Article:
10 SRA enforcement : constructive ways to respond
PAUL MILTON Case Manager, Legal & Enforcement 2 October 2014

11 How do we enforce? Based on our published enforcement strategy
Encourages engagement with those who work with us to put things right but strong action where firms do not co-operate or where serious issues arise Engagement is important even where disciplinary action taken At heart: risk-based protection of public interest and credible deterrence

12 Enforcement tools Obtaining documents and information
Conditions on Practising Certificates, ownership and authorisation Internal Disciplinary sanctions – rebukes and fines Referral to Solicitors Disciplinary Tribunal Regulatory Settlement Agreements Intervention

13 Constructive Responses to Enforcement Action
Seek independent expert legal advice early on Tell us sooner rather than later which facts and allegations are admitted; explain clearly reasons for denials Continue to narrow the issues Take any remedial steps you can, especially to improve clients’ positions If possible arrange to have legal representation at SDT hearing

14 Regulatory Settlement Agreements
Policy on RSAs is on our web site: Regulatory decision accepted by the solicitor on agreed terms Usually published for transparency Proportionate outcome achieved at reasonable cost in the public interest

15 Regulatory Settlement Agreements
The Agreement: Is in writing and signed by both parties States the facts Contains admissions of failures to achieve outcomes Identifies any remedial action to be taken Imposes sanction where appropriate

16 Possible terms of an RSA
Agreed public statement Implementation of schemes for correction, improvement and restitution Practising controls Removal from the Roll by consent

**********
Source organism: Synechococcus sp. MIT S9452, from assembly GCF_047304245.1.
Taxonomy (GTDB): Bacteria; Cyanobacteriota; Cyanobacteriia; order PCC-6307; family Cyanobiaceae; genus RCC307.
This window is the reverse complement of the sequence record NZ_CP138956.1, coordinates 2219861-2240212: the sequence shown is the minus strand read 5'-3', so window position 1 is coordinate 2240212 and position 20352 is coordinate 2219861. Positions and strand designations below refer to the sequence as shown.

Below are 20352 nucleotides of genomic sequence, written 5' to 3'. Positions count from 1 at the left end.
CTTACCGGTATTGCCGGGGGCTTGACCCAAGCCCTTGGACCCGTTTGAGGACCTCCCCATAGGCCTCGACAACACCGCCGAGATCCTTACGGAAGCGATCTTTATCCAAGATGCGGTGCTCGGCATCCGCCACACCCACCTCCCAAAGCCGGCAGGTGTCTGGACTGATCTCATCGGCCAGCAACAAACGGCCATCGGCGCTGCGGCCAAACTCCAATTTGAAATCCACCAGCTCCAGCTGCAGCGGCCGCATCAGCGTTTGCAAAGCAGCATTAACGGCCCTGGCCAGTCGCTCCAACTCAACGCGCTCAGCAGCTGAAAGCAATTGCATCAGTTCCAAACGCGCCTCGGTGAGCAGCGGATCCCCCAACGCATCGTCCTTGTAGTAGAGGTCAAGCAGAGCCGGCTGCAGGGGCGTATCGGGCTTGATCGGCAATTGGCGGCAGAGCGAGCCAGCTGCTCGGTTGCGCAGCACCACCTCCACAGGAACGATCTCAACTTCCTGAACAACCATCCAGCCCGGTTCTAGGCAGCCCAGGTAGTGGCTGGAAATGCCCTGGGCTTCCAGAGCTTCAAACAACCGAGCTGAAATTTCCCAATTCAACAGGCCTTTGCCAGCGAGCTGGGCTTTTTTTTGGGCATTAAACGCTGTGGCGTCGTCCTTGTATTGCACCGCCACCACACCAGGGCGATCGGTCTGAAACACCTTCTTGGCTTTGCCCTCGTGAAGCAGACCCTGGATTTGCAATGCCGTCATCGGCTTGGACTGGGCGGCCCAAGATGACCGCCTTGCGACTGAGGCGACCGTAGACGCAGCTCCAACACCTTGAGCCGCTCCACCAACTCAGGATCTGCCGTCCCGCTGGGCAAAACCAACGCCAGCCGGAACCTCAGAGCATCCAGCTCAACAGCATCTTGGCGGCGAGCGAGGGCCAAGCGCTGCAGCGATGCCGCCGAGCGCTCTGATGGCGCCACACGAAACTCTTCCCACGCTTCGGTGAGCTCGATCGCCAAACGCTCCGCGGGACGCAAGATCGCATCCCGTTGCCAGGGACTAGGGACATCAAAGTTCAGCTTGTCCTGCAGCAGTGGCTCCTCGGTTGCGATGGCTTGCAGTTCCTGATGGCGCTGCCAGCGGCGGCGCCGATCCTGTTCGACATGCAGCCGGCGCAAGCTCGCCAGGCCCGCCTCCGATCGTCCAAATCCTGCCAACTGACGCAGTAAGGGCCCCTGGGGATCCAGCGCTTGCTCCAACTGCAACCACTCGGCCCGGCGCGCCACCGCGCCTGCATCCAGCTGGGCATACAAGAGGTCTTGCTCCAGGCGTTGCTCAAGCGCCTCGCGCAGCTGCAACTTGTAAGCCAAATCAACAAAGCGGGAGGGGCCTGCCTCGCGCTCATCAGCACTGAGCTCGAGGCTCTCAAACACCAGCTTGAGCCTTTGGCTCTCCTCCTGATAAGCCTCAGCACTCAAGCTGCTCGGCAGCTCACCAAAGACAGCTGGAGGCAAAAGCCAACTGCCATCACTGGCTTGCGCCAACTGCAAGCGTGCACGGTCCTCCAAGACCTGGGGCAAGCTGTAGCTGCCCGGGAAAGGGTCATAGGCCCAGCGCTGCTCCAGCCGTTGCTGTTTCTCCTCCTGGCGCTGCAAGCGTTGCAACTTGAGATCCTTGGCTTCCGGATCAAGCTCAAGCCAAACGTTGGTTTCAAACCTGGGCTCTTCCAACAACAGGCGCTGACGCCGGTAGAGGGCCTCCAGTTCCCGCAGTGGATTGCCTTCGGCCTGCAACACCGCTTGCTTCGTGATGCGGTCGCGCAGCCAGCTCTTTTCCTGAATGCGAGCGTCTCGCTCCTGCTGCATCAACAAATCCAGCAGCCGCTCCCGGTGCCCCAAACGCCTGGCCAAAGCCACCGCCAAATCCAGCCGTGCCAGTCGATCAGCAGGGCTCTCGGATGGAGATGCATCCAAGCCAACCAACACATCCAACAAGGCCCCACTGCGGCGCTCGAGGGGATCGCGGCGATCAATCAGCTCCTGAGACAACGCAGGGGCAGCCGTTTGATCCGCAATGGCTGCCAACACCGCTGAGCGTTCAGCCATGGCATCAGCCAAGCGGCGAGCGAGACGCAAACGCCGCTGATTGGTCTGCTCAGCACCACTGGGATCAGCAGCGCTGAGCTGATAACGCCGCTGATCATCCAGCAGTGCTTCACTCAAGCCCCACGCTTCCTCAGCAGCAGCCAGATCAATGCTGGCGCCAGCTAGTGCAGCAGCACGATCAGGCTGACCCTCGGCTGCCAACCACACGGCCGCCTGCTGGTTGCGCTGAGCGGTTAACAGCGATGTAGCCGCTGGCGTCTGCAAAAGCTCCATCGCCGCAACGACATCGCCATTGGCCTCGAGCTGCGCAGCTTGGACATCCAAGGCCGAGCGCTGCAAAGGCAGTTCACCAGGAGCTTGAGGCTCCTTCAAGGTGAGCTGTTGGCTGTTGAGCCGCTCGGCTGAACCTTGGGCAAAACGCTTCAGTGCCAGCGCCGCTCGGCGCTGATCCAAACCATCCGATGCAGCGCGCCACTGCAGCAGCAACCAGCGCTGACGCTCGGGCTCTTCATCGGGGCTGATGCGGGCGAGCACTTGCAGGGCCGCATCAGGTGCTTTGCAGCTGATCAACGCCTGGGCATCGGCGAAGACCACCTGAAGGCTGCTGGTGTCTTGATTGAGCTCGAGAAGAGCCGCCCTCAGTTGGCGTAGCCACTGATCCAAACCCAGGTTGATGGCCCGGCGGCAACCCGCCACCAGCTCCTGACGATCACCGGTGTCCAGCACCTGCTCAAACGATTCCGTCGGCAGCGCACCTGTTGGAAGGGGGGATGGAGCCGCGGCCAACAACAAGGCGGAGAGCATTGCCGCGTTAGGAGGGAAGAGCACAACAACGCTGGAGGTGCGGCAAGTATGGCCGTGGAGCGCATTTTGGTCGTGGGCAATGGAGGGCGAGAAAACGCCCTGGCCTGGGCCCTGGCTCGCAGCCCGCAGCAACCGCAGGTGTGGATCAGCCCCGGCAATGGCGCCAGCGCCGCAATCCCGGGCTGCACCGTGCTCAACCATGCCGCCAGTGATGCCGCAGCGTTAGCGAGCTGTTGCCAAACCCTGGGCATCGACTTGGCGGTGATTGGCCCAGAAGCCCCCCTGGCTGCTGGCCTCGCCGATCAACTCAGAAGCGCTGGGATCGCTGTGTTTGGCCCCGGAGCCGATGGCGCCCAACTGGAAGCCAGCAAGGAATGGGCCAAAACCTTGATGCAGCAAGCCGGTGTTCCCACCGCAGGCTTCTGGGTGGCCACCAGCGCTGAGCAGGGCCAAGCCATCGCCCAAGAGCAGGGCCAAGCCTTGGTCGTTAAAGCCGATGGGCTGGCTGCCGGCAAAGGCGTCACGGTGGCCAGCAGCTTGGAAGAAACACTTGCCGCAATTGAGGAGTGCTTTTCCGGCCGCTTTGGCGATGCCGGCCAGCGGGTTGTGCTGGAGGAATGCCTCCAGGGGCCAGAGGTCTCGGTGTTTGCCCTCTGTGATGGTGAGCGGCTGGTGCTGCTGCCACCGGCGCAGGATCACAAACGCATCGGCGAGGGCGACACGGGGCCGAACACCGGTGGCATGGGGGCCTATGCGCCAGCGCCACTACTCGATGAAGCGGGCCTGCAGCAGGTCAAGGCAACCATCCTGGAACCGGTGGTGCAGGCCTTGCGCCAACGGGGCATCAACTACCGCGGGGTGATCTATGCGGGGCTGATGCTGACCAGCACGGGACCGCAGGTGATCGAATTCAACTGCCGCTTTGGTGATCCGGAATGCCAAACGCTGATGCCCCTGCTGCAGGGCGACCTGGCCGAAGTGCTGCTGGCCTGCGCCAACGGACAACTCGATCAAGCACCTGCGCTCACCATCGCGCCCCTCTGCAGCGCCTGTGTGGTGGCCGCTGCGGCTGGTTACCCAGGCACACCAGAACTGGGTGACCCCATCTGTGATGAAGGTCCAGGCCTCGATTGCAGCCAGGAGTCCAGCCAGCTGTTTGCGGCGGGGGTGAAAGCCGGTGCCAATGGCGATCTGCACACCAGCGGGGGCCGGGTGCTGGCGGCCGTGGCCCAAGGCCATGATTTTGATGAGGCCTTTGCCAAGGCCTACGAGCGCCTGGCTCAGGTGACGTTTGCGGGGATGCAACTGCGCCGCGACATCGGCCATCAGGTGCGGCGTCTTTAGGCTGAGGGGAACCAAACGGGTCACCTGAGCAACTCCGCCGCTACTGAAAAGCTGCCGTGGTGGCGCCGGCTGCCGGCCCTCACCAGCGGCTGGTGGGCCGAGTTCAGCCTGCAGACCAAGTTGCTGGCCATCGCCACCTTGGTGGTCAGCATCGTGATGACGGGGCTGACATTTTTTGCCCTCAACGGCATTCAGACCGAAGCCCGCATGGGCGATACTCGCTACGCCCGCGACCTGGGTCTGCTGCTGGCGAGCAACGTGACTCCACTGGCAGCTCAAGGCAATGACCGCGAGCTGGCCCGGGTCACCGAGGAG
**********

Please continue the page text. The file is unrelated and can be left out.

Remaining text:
17 In summary OFR is all about protection of clients and the wider public
Not all breaches require enforcement action Co-operation with the SRA is key - the sooner the better but never too late! Even if enforcement action taken, still sometimes possible to resolve by RSA/consent order or at least agree a statement of facts to save time and costs

18 Sources of support SRA’s ethics helpline - 0870 606 2577
Solicitors Assistance Scheme (SAS) for independent advice - LawCare - advisory and support service for lawyers ( telephone ) Other networks and groups such as the Sole Practitioners Group, The Society of Black Lawyers, Lawyers with Disabilities Division, The Society of Asian Lawyers and Association of Women Solicitors.

19 Material breaches Breaches that are 'material' must be reported to the SRA as soon as reasonably practicable Mechanisms for reporting: Factors to consider are : the detriment, or risk of detriment, to clients the extent of any risk of loss of confidence in the firm or in the provision of legal services the scale of the issue the overall impact on the firm, its clients and third parties Have confidence in your judgement